NISO Open Teleconference
Transfer (Note new time!)
Monday, February 8, 2021, 11:00am - 12:00 Noon (Eastern Time, US & Canada)
Our topic for this month's Open Teleconference will be will be the Transfer Code of Practice, a NISO Recommended Practice now on its 4.0 version. Transfer was initially created by the UKSG in 2007 and moved to NISO in 2014. More information is available at the NISO Standing Committee web pages.
Our conversation will be with Transfer Standing Committee members Heather Staines, Linda Wobbe of the Statewide California Electronic Library Consortium, and Gaëlle Béquet of the ISSN Centre.
The Transfer Code of Practice is a voluntary code of conduct and best practices for journal publishers, which contains guidelines for key steps to take when journal owners transfer their journal content to and from one another. It seeks to address the technical and communication issues that arise during these transactions, with a goal of eradicating any disruption of access to journal content by end users. Support tools developed by the Transfer Standing Committee and other supporters include several services to notify librarians and other interested parties of journal moves.
Content Presentation: Diversity of Formats
Wednesday, February 10, 2021, 11:00am - 12:30pm (Eastern Time, US & Canada)
How content is presented is critical to how frequently it gets used and understood. Technology has made a wider variety of content formats possible -- data, text, video, audio — but presentation can be equally important in the more traditional formats, such as books and journals. How content is presented, emphasizing different affordances for different types of use, requires thoughtful design choices. For content providers, scalability is one major challenge. Meanwhile those charged with preservation and future use must determine how best to migrate and house different formats, and everyone is concerned about making all formats readily searchable and discoverable. The speakers on this webinar will share their experiences of wrestling with the issues from a variety of perspectives.
Confirmed speakers for this educational event include Emma Molls, Publishing Librarian, University of Minnesota Press; Hannah Heckner, Product Strategist, Silverchair, and David Kuilman, Director, Content Standards and Processes, Elsevier.
NISO Plus Annual Conference!
NISO Plus 2021: Global Conversations: Global Connections
Monday, February 22, 2021 - Thursday, February 25, 2021
NISO Plus 2021 is going to be a global virtual event, happening literally around the world February 22-25, 2021. Building on the wonderful response to NISO Plus 2020, we’re bringing the same quality of content and conversation to this born-digital event, with dozens of amazing speakers and keynotes from across the globe. Scheduled to maximize attendance from as many timezones as possible, there will be things for you to see and do around the clock if you wish...or, pick and choose to make the experience perfect for your interests.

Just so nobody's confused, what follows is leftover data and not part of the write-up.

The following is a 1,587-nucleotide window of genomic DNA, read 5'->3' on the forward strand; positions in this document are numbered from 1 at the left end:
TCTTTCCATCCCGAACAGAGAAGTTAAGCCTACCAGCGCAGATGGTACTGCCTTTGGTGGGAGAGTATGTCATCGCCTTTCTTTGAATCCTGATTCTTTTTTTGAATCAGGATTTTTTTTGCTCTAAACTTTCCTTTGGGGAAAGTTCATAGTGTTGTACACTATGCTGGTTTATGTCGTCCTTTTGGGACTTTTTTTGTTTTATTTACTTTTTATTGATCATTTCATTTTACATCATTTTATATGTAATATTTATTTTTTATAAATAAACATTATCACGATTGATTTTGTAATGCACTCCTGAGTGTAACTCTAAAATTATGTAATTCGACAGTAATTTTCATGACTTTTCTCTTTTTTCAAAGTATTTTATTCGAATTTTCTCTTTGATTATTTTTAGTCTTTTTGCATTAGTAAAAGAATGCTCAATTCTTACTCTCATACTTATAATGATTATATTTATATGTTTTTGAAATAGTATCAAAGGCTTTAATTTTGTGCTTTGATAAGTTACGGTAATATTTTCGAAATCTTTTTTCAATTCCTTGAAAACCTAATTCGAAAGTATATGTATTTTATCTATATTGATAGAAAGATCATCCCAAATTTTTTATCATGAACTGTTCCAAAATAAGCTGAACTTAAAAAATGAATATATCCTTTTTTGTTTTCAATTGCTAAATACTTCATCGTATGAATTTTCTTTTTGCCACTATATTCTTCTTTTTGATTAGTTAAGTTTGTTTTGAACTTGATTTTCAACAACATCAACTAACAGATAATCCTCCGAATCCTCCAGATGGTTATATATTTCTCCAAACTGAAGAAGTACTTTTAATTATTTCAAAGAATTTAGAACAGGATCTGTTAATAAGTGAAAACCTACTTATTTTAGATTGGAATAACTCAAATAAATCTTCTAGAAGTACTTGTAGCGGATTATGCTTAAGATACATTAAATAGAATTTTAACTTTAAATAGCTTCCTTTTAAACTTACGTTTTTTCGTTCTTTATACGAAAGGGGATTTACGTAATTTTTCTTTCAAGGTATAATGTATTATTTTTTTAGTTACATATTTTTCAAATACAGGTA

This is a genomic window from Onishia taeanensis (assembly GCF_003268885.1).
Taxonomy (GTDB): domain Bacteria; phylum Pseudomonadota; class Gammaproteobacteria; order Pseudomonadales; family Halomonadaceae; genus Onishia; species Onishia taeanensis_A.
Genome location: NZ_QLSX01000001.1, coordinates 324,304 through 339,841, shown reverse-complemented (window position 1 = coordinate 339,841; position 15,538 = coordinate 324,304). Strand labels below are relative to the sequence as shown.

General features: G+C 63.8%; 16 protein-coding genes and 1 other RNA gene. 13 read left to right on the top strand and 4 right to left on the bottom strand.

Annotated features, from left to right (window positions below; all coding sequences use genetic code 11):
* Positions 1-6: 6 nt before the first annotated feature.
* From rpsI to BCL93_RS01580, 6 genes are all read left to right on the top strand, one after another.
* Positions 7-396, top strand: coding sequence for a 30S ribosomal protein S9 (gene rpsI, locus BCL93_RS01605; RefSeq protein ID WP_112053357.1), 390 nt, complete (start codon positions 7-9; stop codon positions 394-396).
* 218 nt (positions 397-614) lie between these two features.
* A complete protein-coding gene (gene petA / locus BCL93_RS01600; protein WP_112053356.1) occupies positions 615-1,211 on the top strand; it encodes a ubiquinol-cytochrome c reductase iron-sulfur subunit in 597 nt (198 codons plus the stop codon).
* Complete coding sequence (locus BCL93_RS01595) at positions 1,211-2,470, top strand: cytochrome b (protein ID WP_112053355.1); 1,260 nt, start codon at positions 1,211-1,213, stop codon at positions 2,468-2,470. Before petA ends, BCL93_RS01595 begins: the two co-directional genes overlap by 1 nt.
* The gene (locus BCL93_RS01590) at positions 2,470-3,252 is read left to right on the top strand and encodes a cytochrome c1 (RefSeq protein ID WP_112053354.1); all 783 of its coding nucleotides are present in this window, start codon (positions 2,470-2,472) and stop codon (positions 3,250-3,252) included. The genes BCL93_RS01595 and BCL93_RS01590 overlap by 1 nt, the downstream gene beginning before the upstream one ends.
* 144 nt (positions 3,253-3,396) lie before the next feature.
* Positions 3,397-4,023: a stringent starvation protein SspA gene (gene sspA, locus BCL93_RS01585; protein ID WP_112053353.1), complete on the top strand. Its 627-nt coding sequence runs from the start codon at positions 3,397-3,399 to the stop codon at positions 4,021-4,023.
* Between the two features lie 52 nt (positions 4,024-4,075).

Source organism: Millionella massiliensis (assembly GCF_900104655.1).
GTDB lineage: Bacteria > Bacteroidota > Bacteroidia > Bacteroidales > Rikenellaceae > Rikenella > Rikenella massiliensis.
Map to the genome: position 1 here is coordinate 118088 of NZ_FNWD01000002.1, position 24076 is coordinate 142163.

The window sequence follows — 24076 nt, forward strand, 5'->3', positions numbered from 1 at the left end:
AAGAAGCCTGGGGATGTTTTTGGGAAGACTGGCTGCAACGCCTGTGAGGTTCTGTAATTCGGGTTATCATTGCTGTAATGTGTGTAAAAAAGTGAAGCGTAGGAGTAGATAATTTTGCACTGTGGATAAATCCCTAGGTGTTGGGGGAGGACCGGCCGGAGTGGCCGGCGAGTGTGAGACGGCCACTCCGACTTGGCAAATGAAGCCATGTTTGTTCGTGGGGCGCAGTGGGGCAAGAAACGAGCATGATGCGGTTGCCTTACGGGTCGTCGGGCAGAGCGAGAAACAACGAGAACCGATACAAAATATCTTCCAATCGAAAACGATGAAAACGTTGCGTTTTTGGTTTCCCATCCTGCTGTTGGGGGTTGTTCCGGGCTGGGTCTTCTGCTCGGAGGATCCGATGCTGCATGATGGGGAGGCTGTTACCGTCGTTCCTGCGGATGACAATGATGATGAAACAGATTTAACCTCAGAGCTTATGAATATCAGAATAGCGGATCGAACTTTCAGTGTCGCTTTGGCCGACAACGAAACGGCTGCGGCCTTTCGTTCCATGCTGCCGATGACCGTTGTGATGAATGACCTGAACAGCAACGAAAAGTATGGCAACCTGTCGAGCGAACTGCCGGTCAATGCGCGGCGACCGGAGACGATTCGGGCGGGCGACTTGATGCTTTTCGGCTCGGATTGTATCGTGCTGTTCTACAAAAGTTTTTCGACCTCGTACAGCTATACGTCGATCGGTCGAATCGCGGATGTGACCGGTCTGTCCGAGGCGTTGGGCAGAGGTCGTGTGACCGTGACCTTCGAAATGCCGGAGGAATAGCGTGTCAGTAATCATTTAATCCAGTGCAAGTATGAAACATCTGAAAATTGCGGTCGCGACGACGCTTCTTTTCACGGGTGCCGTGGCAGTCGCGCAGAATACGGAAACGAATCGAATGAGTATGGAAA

Review the program here. And then register. We want you to be a part of this wonderful event!
Building Trust: Credibility of Content
Wednesday, March 10, 2021, 11:00am - 12:30pm (Eastern Standard Time, US & Canada)
The information community is well aware of the need to establish that content is credible, authoritative, and trustworthy. However communicating this is increasingly challenging in a world where technology can make fake information “plausible” or when the need for rapid dissemination precludes the usual safeguards of peer review. How can we communicate these important limits and nuances to those who search for and use the information we provide? How can we best handle provenance tracking? Who is responsible for, and who should be held accountable for verification processes? Do we need better guidelines and, if so, who should be at the table negotiating those? In this webinar, experts across the information community will share their concerns and success stories.
NISO Virtual Conference
Community Owned Infrastructure: Partnerships & Collaboration
Wednesday, March 24, 2021, 12:00 Noon - 4:00pm (Eastern Standard Time, US & Canada)
Infrastructure -- from transportation systems to information platforms -- is inevitably costly to build and maintain. It entails ongoing investment and long-term technical support. How can we ensure that community-owned information infrastructure is successfully managed? Who are the stakeholders and how do you balance the needs of different groups? What represents the minimum viable product, and what does it take to make it a reality? ? Who is funding the infrastructure and is there a plan for long-term sustainability? What are successful examples of community-owned platforms, and how confident are we that they will be sustained over the long term? We’ll hear from those who provide, fund, and use our community-owned infrastructure about what’s working, what isn’t, and how best to ensure its long-term success.